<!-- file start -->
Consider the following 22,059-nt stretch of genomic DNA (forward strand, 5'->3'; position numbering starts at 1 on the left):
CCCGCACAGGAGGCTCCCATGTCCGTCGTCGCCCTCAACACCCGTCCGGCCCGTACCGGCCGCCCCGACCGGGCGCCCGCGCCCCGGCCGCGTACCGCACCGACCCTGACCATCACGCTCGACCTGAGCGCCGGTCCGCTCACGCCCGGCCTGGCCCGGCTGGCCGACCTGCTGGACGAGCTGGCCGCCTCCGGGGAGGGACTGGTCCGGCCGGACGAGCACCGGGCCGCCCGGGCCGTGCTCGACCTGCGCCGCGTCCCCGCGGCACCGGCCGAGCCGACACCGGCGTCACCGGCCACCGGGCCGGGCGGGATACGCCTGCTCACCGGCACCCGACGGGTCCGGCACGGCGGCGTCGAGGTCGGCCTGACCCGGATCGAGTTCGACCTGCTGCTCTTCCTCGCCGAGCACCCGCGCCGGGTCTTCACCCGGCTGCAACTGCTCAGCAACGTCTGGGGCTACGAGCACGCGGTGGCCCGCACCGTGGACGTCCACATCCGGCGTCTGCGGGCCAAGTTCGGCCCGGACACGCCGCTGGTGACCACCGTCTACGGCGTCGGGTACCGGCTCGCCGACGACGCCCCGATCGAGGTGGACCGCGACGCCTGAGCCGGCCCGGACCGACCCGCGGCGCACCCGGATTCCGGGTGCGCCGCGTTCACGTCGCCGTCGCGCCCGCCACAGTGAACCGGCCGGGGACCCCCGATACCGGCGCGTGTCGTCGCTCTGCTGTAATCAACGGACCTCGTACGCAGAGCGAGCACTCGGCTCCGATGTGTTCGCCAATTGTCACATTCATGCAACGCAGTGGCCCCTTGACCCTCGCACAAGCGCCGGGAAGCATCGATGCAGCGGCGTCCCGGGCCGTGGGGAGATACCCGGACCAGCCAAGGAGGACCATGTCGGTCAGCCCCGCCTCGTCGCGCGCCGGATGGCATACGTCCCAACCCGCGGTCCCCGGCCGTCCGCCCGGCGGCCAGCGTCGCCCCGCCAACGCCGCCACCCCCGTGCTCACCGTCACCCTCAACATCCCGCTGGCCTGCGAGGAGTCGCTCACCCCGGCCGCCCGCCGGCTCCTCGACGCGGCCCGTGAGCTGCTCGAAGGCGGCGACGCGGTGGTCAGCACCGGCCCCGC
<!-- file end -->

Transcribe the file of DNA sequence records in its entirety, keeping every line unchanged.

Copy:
Consider the following 22,059-nt stretch of genomic DNA (forward strand, 5'->3'; position numbering starts at 1 on the left):
CCCGCACAGGAGGCTCCCATGTCCGTCGTCGCCCTCAACACCCGTCCGGCCCGTACCGGCCGCCCCGACCGGGCGCCCGCGCCCCGGCCGCGTACCGCACCGACCCTGACCATCACGCTCGACCTGAGCGCCGGTCCGCTCACGCCCGGCCTGGCCCGGCTGGCCGACCTGCTGGACGAGCTGGCCGCCTCCGGGGAGGGACTGGTCCGGCCGGACGAGCACCGGGCCGCCCGGGCCGTGCTCGACCTGCGCCGCGTCCCCGCGGCACCGGCCGAGCCGACACCGGCGTCACCGGCCACCGGGCCGGGCGGGATACGCCTGCTCACCGGCACCCGACGGGTCCGGCACGGCGGCGTCGAGGTCGGCCTGACCCGGATCGAGTTCGACCTGCTGCTCTTCCTCGCCGAGCACCCGCGCCGGGTCTTCACCCGGCTGCAACTGCTCAGCAACGTCTGGGGCTACGAGCACGCGGTGGCCCGCACCGTGGACGTCCACATCCGGCGTCTGCGGGCCAAGTTCGGCCCGGACACGCCGCTGGTGACCACCGTCTACGGCGTCGGGTACCGGCTCGCCGACGACGCCCCGATCGAGGTGGACCGCGACGCCTGAGCCGGCCCGGACCGACCCGCGGCGCACCCGGATTCCGGGTGCGCCGCGTTCACGTCGCCGTCGCGCCCGCCACAGTGAACCGGCCGGGGACCCCCGATACCGGCGCGTGTCGTCGCTCTGCTGTAATCAACGGACCTCGTACGCAGAGCGAGCACTCGGCTCCGATGTGTTCGCCAATTGTCACATTCATGCAACGCAGTGGCCCCTTGACCCTCGCACAAGCGCCGGGAAGCATCGATGCAGCGGCGTCCCGGGCCGTGGGGAGATACCCGGACCAGCCAAGGAGGACCATGTCGGTCAGCCCCGCCTCGTCGCGCGCCGGATGGCATACGTCCCAACCCGCGGTCCCCGGCCGTCCGCCCGGCGGCCAGCGTCGCCCCGCCAACGCCGCCACCCCCGTGCTCACCGTCACCCTCAACATCCCGCTGGCCTGCGAGGAGTCGCTCACCCCGGCCGCCCGCCGGCTCCTCGACGCGGCCCGTGAGCTGCTCGAAGGCGGCGACGCGGTGGTCAGCACCGGCCCCGC